By: Iman Jaffari

Herd immunity, or community immunity, refers to a method of indirect protection against contagious and infectious diseases. It may be achieved through natural infection and recovery or by significant rates of vaccination across a given population.

Herd immunity requires that enough people be infected, such that enough people can later recover and therefore develop antibodies against any recurring infections.[1] Herd immunity is beneficial especially to those who are unable to be vaccinated due to a variety of reasons ranging from auto-immune disorders, age, or lack of access.

Herd immunity first became recognized as a medical phenomenon in 1933 when a substantial number of children began developing immunities to measles followed by a noticeable decline in new cases. This phenomenon occurred after a massive vaccination campaign.[2] Herd Immunity, as a medical concept, further gained prominence in 1977, when it was found that it greatly contributed to the elimination of smallpox.[3] Ever since then, herd immunity has become a proven method in reducing, and often preventing, the spread and proliferation of infectious diseases.

At the onset of the 2019 COVID-19 epidemic, discussions surrounding immunity without a reliable vaccine involved herd immunity as a viable solution. Again, the focus of these discussions by the World Health Organization (WHO) in early 2020 regarded prioritizing the protection and immunity of vulnerable groups who could not be vaccinated. Despite this, the WHO has voiced ethical concerns regarding herd immunity as a viable response to COVID-19.

In a December 2020 white paper, the WHO cautioned that allowing the unmitigated spread of COVID-19 will lead to widespread consequences such as unnecessary deaths and the overcrowding of hospitals and vital health centers.[4] They furthered cautioned against herd immunity by highlighting the lack of current research and understanding about the long-term effects of contracting and recovering from COVID-19. They did not rule out herd immunity as a possible solution but heeded that it required more research before it could be implemented as a viable response to the epidemic.[5]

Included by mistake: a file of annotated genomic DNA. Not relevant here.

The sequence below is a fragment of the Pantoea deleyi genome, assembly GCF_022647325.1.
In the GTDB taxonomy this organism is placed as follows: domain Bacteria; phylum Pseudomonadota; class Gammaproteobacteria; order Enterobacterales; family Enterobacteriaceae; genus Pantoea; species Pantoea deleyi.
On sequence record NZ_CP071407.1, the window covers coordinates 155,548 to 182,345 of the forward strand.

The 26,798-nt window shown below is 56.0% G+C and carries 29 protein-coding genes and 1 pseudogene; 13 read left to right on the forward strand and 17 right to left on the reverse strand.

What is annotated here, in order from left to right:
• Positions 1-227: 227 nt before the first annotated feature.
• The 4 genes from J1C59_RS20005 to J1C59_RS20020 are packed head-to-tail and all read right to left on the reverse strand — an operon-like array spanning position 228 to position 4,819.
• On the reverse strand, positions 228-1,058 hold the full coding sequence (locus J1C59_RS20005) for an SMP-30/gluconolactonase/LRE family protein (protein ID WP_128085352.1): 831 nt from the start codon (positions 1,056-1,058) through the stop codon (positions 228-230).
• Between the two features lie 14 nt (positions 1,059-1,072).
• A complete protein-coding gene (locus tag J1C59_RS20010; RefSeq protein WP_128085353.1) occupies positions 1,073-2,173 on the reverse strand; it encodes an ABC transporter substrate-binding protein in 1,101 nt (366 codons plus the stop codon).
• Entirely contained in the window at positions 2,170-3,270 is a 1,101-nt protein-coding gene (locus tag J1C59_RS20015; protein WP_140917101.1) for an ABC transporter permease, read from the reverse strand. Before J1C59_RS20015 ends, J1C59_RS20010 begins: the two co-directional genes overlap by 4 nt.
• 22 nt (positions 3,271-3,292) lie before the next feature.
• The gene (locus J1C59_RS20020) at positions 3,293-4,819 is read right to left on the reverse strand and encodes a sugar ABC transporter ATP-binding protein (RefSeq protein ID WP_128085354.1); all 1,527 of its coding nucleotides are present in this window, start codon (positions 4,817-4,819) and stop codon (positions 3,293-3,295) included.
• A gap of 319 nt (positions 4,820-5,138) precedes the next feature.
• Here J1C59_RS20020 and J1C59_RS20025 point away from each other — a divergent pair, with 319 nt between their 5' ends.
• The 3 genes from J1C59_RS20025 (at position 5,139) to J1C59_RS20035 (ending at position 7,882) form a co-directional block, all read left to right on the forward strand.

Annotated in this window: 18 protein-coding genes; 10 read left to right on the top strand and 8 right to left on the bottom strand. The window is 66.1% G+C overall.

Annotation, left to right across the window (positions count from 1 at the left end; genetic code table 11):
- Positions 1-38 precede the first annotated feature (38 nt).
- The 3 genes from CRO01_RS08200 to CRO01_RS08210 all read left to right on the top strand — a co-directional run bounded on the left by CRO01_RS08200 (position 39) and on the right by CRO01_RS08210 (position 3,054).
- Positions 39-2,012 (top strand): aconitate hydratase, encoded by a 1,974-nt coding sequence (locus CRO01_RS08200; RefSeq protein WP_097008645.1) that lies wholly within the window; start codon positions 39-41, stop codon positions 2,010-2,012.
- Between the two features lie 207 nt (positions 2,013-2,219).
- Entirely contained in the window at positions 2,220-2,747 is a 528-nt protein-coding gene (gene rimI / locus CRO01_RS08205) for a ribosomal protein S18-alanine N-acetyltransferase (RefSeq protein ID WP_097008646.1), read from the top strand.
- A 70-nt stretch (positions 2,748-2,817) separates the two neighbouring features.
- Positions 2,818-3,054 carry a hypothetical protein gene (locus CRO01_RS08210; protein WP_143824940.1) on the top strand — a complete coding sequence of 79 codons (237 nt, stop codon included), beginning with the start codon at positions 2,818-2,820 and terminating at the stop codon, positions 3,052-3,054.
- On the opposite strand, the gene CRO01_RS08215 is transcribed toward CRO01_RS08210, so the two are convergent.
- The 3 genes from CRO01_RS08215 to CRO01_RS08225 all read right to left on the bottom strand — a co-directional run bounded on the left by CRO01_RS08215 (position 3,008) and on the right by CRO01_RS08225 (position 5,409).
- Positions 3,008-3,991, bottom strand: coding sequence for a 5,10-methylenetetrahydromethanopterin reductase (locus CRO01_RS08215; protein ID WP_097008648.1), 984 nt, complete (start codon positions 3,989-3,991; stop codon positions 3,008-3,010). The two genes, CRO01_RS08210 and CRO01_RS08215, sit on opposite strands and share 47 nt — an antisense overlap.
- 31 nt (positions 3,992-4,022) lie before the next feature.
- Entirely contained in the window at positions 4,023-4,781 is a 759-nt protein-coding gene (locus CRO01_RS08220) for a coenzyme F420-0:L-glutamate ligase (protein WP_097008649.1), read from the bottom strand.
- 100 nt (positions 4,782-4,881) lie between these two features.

Nevertheless, herd immunity has a proven track record of reducing new infections of contagious diseases and will continue to be a central topic of discussion and debate in the medical community for years to come.


[1] Centre for Global Health Research, Angus Reid Forum Inc., Unity Health Toronto, University of Toronto, 2020

[2] P, Garnett, Role of Herd Immunity in Determining the Effect of Vaccines, 43 (9): 683–9, February 2005,

[3] M, Leob, “Vaccine herd effect”. Scandinavian Journal of Infectious Diseases, 43 (9): 683–9. September 2011,

[4] World Health Organization General Press, Coronavirus disease (COVID-19): Herd Immunity, Lockdowns and COVID-19, December 2020.

[5] Swaminathan, Soumya, Science in 5, World Health Organization, 28 August 2020